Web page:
The following information is sourced from the Province of British Columbia Ministry of Education website. For more information visit the Ministry website (click HERE).

General rules for ensuring Internet safety.

Educate yourself about the Internet.
It’s important to be knowledgeable about the Internet, because even if you don’t have a computer at home, your child can access it at school, at a friend’s house, or at your public library.
Create a family agreement for Internet use, including hours of use, which sites can be accessed and which ones shouldn’t be.
Place your computer in a central, open location, like the living room, so Internet use can be supervised.

Guiding your child online

Look at the sites your child visits.
Look into software or online services that filter out offensive material. Check with your Internet service provider (ISP) for any blocking features they might offer.
Consider installing a children’s search engine, like Yahooligans.
Create a special folder of “bookmarks,” or “favorites,” for your child on your computer’s browser.

Preserving your family’s privacy

If you have a web site, avoid putting your children’s pictures on it.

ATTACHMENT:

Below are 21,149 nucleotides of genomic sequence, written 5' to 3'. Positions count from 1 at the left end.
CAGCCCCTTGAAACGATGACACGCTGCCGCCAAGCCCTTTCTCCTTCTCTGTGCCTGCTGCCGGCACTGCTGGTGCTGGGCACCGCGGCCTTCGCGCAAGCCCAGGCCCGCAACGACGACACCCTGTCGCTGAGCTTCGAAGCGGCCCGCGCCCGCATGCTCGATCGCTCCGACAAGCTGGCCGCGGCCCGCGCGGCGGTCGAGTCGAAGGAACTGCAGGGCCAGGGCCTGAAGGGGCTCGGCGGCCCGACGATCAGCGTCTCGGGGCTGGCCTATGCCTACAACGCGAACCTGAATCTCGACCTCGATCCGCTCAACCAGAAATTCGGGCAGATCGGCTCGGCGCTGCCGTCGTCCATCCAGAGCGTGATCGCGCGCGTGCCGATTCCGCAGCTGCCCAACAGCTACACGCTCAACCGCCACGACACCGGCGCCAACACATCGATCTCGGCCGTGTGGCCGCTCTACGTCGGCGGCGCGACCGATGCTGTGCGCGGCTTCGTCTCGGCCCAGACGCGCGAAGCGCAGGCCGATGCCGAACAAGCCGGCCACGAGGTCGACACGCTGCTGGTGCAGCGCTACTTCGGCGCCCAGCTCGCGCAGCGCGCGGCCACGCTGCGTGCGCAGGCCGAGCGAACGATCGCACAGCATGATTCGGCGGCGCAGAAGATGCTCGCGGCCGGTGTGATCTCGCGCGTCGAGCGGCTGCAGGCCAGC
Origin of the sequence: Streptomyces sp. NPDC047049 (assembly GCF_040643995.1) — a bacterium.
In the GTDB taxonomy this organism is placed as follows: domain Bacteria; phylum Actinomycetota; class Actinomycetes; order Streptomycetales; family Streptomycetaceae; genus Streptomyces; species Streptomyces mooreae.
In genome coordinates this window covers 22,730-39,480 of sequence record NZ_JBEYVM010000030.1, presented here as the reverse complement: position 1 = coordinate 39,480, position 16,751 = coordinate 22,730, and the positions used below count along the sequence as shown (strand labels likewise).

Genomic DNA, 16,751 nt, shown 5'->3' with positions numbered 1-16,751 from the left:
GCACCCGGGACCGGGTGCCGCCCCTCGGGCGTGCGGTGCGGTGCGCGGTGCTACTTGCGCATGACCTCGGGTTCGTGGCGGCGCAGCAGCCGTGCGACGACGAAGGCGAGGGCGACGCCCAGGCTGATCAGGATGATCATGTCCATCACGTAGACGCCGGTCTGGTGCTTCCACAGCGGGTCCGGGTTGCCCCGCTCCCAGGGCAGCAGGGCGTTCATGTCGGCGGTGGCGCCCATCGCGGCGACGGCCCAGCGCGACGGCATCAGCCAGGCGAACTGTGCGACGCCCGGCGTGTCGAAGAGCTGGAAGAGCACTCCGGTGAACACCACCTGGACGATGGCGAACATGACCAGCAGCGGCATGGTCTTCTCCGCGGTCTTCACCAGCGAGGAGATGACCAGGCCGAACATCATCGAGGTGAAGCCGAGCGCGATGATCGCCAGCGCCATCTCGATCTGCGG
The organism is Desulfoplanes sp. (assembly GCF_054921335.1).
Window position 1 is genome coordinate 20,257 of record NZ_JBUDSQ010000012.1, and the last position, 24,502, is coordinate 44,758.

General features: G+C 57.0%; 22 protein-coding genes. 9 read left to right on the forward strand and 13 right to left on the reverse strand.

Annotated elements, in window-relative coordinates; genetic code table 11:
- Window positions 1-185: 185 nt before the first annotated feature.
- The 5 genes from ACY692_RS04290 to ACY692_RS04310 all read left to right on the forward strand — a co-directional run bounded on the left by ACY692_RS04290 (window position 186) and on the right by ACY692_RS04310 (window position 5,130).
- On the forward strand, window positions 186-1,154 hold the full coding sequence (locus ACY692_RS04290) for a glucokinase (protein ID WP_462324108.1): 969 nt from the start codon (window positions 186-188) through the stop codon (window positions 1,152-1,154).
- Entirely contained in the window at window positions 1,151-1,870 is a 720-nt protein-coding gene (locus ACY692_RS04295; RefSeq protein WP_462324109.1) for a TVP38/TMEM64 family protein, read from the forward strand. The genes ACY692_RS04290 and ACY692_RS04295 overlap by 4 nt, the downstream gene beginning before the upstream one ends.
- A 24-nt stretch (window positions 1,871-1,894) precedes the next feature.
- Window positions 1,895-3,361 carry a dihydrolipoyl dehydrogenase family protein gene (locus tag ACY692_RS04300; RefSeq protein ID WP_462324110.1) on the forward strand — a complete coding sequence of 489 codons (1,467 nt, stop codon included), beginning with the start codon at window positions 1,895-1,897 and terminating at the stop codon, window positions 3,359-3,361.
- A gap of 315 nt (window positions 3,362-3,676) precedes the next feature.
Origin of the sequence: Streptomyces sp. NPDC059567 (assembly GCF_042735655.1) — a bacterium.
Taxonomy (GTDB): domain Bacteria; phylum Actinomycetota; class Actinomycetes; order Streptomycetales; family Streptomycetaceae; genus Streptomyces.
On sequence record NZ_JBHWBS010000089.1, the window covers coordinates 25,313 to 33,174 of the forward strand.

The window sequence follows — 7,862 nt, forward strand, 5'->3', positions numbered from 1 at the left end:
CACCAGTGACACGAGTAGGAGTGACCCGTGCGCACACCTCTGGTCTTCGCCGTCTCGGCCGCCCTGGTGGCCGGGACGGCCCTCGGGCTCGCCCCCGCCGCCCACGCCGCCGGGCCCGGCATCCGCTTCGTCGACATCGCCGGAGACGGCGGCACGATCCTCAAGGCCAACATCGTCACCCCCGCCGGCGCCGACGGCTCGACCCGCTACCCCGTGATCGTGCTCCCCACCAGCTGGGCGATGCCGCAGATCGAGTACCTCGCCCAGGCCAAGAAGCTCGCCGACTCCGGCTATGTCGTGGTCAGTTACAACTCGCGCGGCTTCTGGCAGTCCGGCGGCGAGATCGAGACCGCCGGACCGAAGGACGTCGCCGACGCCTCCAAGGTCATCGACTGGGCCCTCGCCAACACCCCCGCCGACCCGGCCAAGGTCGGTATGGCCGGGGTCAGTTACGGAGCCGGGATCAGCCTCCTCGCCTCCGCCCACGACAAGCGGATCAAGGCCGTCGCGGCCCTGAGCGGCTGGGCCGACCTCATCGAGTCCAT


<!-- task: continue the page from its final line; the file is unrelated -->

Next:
Teach your children to never give out identifying information about any family member. This includes: names, addresses, phone numbers, e-mail addresses, passwords or credit card numbers.
Encourage them to tell you if anyone is pressing for personal information.
Teach your children that talking to a stranger on the Internet is no different than talking to a stranger on the street.

Minimizing possible risks

Talk to your children about potential online dangers such as giving out personal information to strangers. Chat room acquaintances are strangers and your child should never arrange to meet them in the real world unless you give permission and/or know who they are.
Better yet, if your children are young, steer them away from chat rooms. Older children should only participate in chat rooms you approve of.
If your child starts receiving phone calls from strangers, or places calls to people you don’t know, get to the bottom of it immediately.
Tell your children that if someone harasses them on-line, says something inappropriate, or makes them feel uncomfortable in any way they should tell you, their teacher, or a trusted adult.
Contact the police immediately if your child receives child pornography, has been sexually solicited or has received sexually explicit images from an adult.